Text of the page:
The self-taught historian and curator transformed the study of architectural drawings as well as writing notable monographs on William Chambers and Inigo Jones
John Harris, who has died aged 90, was a self-taught historian and curator who led the RIBA Collections through a golden age and transformed the study of architectural drawings.
Born in Hackney to a housewife and an upholsterer, and raised in a dreary west London suburb, he rebelled against early expectations. Taking against school, he deliberately failed the 11-plus and left school at 13. When his father arranged for him to enter the family trade, he contrived to get the sack from Heal’s. A different path opened up on jaunts with his Uncle Sid, who inculcated a love of fishing and exploring grand country houses. Supported by odd jobs and the dole, the teenage topophile was soon hitchhiking all over the country to ‘snoop’, visiting more than 200 crumbling piles, many abandoned after wartime military use. If occupied, entry was secured by charm and guile; if not, he’d go through a window.
National service took him to what was then Malaya, where he narrowly avoided court martial and did some shady business that paid for a disappointing stint at the École du Louvre. Real education continued by other means: cultivating wealthy Paris aesthetes, avid reading and trespass. On return to London, that zest and a refined connoisseurial eye earned a job with antiques dealer and decorator Geoffrey Houghton-Brown, in whose Chelsea house he lodged, and through whom he began friendships with eminent scholars. In 1956 their glowing references secured a post at the RIBA as assistant librarian.
On track to becoming a bona fide architectural historian, Harris began to write in earnest. His output would eventually total more than 25 books and catalogues, including notable monographs on William Chambers and Inigo Jones. An early commission was to help Nikolaus Pevsner with his volume on Lincolnshire, Harris taking the secular buildings and Pevsner the religious. Pevsner acknowledged that Harris’s work involved a good deal of first-hand research, while his own did not. With clashing styles – one strictly methodical, the other led by boundless curiosity – their relationship was fractious.
It was in Lincolnshire, however, that Harris met Eileen Spiegel, a Brooklyn-born historian and expert on Robert Adam, whom he married in 1960. She survives him, along with their children, Lucian and Georgina.
Marriage coincided with a new role as the RIBA’s first curator of drawings. Harris wrested control of the collection from the hands of often unsympathetic librarians and developed an extraordinary team of curators, including Alexandra Wedgwood, Margaret Richardson – later deputy curator – and Jill Lever, his eventual successor as curator.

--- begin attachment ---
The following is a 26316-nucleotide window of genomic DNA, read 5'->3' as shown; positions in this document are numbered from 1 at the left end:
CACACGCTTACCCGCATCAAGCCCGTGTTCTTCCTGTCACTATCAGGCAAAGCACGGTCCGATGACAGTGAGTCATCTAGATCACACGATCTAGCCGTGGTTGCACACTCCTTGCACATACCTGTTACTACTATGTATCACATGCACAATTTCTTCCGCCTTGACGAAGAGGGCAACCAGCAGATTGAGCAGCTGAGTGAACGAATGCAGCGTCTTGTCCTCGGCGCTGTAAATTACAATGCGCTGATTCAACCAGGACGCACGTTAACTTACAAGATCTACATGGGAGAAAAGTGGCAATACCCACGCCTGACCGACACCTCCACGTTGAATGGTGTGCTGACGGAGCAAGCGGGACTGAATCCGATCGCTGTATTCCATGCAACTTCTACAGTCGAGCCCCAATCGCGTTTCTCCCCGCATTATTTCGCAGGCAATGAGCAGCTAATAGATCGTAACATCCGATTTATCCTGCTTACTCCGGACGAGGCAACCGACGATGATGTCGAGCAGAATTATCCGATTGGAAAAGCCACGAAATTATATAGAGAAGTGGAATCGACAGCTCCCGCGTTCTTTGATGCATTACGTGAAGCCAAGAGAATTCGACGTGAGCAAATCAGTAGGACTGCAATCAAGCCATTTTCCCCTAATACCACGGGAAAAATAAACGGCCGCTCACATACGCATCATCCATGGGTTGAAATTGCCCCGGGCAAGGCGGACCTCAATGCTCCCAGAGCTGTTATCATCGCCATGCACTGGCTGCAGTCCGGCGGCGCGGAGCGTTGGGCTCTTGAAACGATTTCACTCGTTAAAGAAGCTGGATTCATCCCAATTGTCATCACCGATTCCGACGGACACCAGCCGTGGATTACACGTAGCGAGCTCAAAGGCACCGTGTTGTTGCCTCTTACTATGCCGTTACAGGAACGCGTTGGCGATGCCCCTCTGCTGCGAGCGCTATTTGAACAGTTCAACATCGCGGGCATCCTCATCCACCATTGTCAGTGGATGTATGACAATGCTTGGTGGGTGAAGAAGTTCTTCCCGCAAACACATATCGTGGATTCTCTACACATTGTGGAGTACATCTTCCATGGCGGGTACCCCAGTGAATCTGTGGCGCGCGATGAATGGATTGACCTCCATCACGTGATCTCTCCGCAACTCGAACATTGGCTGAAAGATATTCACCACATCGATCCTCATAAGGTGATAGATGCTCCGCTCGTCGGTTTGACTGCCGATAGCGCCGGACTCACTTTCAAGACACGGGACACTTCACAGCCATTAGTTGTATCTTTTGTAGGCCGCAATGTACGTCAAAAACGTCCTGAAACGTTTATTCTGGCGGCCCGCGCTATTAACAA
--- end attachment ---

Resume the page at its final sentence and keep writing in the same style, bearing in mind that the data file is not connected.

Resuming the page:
Together with a crop of enthusiastic architectural historians such as Mark Girouard and Gavin Stamp, they unearthed little-documented holdings from a shed on the roof, the boiler room in the sub-basement and cupboards all over the building, and catalogued them in 23 volumes that appeared between 1968 and 1984.
Shrewd purchases and well-aimed appeals added many treasures, including works by Colen Campbell and Frank Lloyd Wright and the archive of Ernö Goldfinger. Requests to architects secured generous donations, often in great quantity. Additions included the archives of two major architectural dynasties, the Scott and Waterhouse families. Even the notoriously difficult Alison and Peter Smithson were persuaded to contribute.
‘Harris transformed the collection from one that was essentially antiquarian and inward-looking in approach to one that looked outwards, backwards and forwards,’ says Charles Hind, the present chief curator. ‘The international reputation that it now enjoys is largely due to him; the RIBA owes him an incalculable debt.’
The greatest coup was relocating the burgeoning holdings to a house at 21 Portman Square, next to the Courtauld, after a chance meeting with its director – and Russian spy – Anthony Blunt in a Naples bar. Working with little money but abundant energy, he turned the compact outpost into a public forum.
Through Eileen, Harris knew many American historians and collectors, including Henry J Heinz and his wife Drue, who funded the first purpose-built gallery for architectural drawings in the world. Opened by the Queen in 1972, the Heinz Gallery put on more than 130 exhibitions over the next quarter-century, including the first shows on James Stirling and Norman Foster. Subjects ranged from Eileen Gray and First World War cemeteries to the conservation of pubs and railway stations. A flood of publications launched the careers of many young academics.
Jovial office lunches also functioned as an informal information exchange for the whole field. From the kitchen, Harris’s influence spread outward in all directions. Save Britain’s Heritage was conceived there, after the smash-hit V&A exhibition The Destruction of the Country House, which Harris co-curated with Marcus Binney in 1974.
He also advised Paul Mellon on the acquisition of drawings for the Yale Center for British Art, and made what Phyllis Lambert calls a ‘nonpareil contribution’ to her plans for the Canadian Center for Architecture. As founding president of the International Confederation of Architectural Museums – still flourishing today – his knowledge and enthusiasm were shared with institutions around the world.
Despite his success at the RIBA, Harris remained a natural maverick, and in 1986 resigned in protest at plans to return the collection to Portland Place. Prolific activity continued: snooping, campaigning, editorships and writing, including two memoirs, No Voice from the Hall and Echoing Voices. Peopled by rogues, grandees and sundry eccentrics, they are a portrait of a rich life, and a contribution to architectural history as great as any.